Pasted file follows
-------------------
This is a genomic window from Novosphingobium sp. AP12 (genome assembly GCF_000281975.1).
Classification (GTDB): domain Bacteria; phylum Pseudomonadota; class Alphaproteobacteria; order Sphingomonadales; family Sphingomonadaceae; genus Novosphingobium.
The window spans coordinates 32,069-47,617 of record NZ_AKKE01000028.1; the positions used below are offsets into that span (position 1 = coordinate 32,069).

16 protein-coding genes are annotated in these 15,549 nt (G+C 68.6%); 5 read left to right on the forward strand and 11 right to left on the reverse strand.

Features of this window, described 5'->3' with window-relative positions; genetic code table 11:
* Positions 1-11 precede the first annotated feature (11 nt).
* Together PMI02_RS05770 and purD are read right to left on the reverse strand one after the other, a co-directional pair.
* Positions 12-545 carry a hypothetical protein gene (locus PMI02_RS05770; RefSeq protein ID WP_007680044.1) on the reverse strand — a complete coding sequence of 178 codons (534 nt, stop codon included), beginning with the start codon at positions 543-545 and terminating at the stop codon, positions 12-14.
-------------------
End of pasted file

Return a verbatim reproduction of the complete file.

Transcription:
This is a genomic window from Novosphingobium sp. AP12 (genome assembly GCF_000281975.1).
Classification (GTDB): domain Bacteria; phylum Pseudomonadota; class Alphaproteobacteria; order Sphingomonadales; family Sphingomonadaceae; genus Novosphingobium.
The window spans coordinates 32,069-47,617 of record NZ_AKKE01000028.1; the positions used below are offsets into that span (position 1 = coordinate 32,069).

16 protein-coding genes are annotated in these 15,549 nt (G+C 68.6%); 5 read left to right on the forward strand and 11 right to left on the reverse strand.

Features of this window, described 5'->3' with window-relative positions; genetic code table 11:
* Positions 1-11 precede the first annotated feature (11 nt).
* Together PMI02_RS05770 and purD are read right to left on the reverse strand one after the other, a co-directional pair.
* Positions 12-545 carry a hypothetical protein gene (locus PMI02_RS05770; RefSeq protein ID WP_007680044.1) on the reverse strand — a complete coding sequence of 178 codons (534 nt, stop codon included), beginning with the start codon at positions 543-545 and terminating at the stop codon, positions 12-14.